RED RIVER (1948)

With Howard Hawks behind the camera instead of John Ford, character and dialogue take precedence over sweeping panoramas. The result: John Wayne is absolutely hypnotic (the guy could be a hell of an actor when he wanted) as a grizzled rustler leading an Odyssian cattle drive from Texas to Missouri. The real treat, however, is Montgomery Clift as his rebellious son. He smolders and shoots off sparks like a half-extinguished campfire.

LONESOME DOVE (1989)

There was no way they were gonna squeeze Larry McMurtry's Pulitzer Prize-winning novel into a two-hour film. That's why God (or was it Brandon Tartikoff?) created the TV miniseries. Is eight hours' worth of cattle drives, stampedes, and shootouts too much? Not when the ornery Tommy Lee Jones and Robert Duvall (pictured, with Rick Schroder) are in the saddle. You'll want to rent this one, then call in ''sick'' for a couple of days.

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BUTCH CASSIDY AND THE SUNDANCE KID (1969)

Paul Newman and Robert Redford are almost too good-looking to be in any movie set in the Old West. And adding Katherine Ross as Redford's easy-on-the-eyes love interest doesn't make matters any more believable. But get beyond that and what you're left with is one of the greatest

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THE GOOD, THE BAD, AND THE UGLY (1967)

Clint Eastwood's third and final collaboration with spaghetti-western maestro Sergio Leone brings The Man With No Name trilogy to a baroque close. Everything here is epic: Clint's poncho and squint; Ennio Morricone's score; and the film's three-hour running time. Leone wasn't easily restrained, and after the success of A Fistful of Dollars and For a Few Dollars More, he was given a free hand to make this three-way hunt for Civil War gold as bloody and mythic as he wanted. And thank goodness for that. With the snake-eyed Lee Van Cleef as ''The Bad'' and the fabulous Eli Wallach as ''The Ugly.''

THE SEARCHERS (1956)

The legendary John Ford and his swaggering muse John Wayne head to postcard-perfect Monument Valley and saddle up for what is arguably the greatest western of all time. The Duke's battle-scarred Ethan Edwards has returned from the Civil War only to be sucked into a five-year search for his niece (Natalie Wood) and her Comanche kidnappers. It's like Apocalypse Now on horseback.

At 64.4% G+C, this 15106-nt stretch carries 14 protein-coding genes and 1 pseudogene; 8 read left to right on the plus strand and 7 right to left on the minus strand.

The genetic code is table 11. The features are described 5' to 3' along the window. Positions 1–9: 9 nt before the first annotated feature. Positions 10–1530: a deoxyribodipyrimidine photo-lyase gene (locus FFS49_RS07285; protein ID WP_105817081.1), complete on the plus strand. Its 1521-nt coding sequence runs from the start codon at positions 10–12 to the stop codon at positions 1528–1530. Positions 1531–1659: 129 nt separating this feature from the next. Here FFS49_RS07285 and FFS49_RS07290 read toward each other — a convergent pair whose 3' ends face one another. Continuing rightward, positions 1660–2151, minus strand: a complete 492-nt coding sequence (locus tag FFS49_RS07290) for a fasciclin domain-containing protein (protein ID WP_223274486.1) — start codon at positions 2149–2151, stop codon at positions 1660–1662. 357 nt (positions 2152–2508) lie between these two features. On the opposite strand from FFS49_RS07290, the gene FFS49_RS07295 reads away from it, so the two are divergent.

TOMBSTONE (1993)

A victim of bad timing (it came out within six months of Kevin Costner's Wyatt Earp), Tombstone is an under-seen and too-easily-dismissed riff on the OK Corral story. Kurt Russell is swell as Earp, but it's Val Kilmer's tubercular Doc Holliday who steals the show. He's swishy, lethal, and with each cough, one step closer to the Big Roundup in the Sky. His performance here gets my vote for The Best Overacting of 1993.

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SHANE (1953)

A retired gunslinger (Alan Ladd) lends a hand to a family of struggling homesteaders (Van Heflin, Jean Arthur). The family's tow-headed moppet (Brandon De Wilde) takes to the stranger. Then the stranger must strap on his gun to protect the family from an evil landowner and his ruthless henchmen. As set-ups go, that's about as stripped down as they get. What's unexpected about Shane, though, is just how much heart director George Stevens shoehorns into his western weapie and just how badass Jack Palance is when his Man in Black finally swaggers onscreen late in the film. ''Shane! Come Back

THE WILD BUNCH (1969)

They didn't call director Sam Peckinpah ''Bloody Sam'' for nothing. This is the Wild West as a meatgrinder. William Holden (pictured, second from right), as grizzled and world-weary as western antiheroes come, leads a band of bank robbers south of the border, one step ahead of the equally grizzled and world-weary Robert Ryan. The infamous finale